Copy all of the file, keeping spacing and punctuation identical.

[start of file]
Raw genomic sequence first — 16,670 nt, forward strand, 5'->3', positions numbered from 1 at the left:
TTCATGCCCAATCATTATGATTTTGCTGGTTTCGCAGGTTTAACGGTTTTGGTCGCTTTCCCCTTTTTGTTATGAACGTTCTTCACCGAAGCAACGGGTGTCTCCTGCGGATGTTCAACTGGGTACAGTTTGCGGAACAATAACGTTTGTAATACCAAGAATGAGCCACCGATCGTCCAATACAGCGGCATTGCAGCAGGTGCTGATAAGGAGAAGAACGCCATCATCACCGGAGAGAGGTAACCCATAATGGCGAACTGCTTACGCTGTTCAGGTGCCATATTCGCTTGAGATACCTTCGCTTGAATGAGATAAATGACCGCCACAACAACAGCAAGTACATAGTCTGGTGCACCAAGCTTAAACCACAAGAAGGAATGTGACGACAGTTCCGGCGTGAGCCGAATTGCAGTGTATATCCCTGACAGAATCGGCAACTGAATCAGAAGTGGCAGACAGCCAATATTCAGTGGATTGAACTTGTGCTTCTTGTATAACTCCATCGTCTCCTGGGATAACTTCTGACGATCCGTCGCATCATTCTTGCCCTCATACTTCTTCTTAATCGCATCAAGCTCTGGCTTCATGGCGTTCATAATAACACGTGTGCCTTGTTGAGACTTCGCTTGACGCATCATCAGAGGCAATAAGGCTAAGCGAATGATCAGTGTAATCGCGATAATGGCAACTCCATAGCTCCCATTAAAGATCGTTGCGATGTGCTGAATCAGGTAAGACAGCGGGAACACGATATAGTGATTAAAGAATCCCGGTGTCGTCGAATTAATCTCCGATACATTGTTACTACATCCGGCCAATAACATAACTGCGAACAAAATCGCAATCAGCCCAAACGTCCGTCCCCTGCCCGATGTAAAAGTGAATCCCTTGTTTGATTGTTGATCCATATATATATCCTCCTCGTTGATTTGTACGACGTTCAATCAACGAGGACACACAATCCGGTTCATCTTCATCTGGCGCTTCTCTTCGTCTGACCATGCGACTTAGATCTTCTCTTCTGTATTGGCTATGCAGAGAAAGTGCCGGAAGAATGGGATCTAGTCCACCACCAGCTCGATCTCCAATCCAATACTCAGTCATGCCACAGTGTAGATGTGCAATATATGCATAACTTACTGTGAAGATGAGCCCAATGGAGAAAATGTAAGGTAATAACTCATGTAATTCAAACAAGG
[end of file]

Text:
Raw genomic sequence first — 16,670 nt, forward strand, 5'->3', positions numbered from 1 at the left:
TTCATGCCCAATCATTATGATTTTGCTGGTTTCGCAGGTTTAACGGTTTTGGTCGCTTTCCCCTTTTTGTTATGAACGTTCTTCACCGAAGCAACGGGTGTCTCCTGCGGATGTTCAACTGGGTACAGTTTGCGGAACAATAACGTTTGTAATACCAAGAATGAGCCACCGATCGTCCAATACAGCGGCATTGCAGCAGGTGCTGATAAGGAGAAGAACGCCATCATCACCGGAGAGAGGTAACCCATAATGGCGAACTGCTTACGCTGTTCAGGTGCCATATTCGCTTGAGATACCTTCGCTTGAATGAGATAAATGACCGCCACAACAACAGCAAGTACATAGTCTGGTGCACCAAGCTTAAACCACAAGAAGGAATGTGACGACAGTTCCGGCGTGAGCCGAATTGCAGTGTATATCCCTGACAGAATCGGCAACTGAATCAGAAGTGGCAGACAGCCAATATTCAGTGGATTGAACTTGTGCTTCTTGTATAACTCCATCGTCTCCTGGGATAACTTCTGACGATCCGTCGCATCATTCTTGCCCTCATACTTCTTCTTAATCGCATCAAGCTCTGGCTTCATGGCGTTCATAATAACACGTGTGCCTTGTTGAGACTTCGCTTGACGCATCATCAGAGGCAATAAGGCTAAGCGAATGATCAGTGTAATCGCGATAATGGCAACTCCATAGCTCCCATTAAAGATCGTTGCGATGTGCTGAATCAGGTAAGACAGCGGGAACACGATATAGTGATTAAAGAATCCCGGTGTCGTCGAATTAATCTCCGATACATTGTTACTACATCCGGCCAATAACATAACTGCGAACAAAATCGCAATCAGCCCAAACGTCCGTCCCCTGCCCGATGTAAAAGTGAATCCCTTGTTTGATTGTTGATCCATATATATATCCTCCTCGTTGATTTGTACGACGTTCAATCAACGAGGACACACAATCCGGTTCATCTTCATCTGGCGCTTCTCTTCGTCTGACCATGCGACTTAGATCTTCTCTTCTGTATTGGCTATGCAGAGAAAGTGCCGGAAGAATGGGATCTAGTCCACCACCAGCTCGATCTCCAATCCAATACTCAGTCATGCCACAGTGTAGATGTGCAATATATGCATAACTTACTGTGAAGATGAGCCCAATGGAGAAAATGTAAGGTAATAACTCATGTAATTCAAACAAGG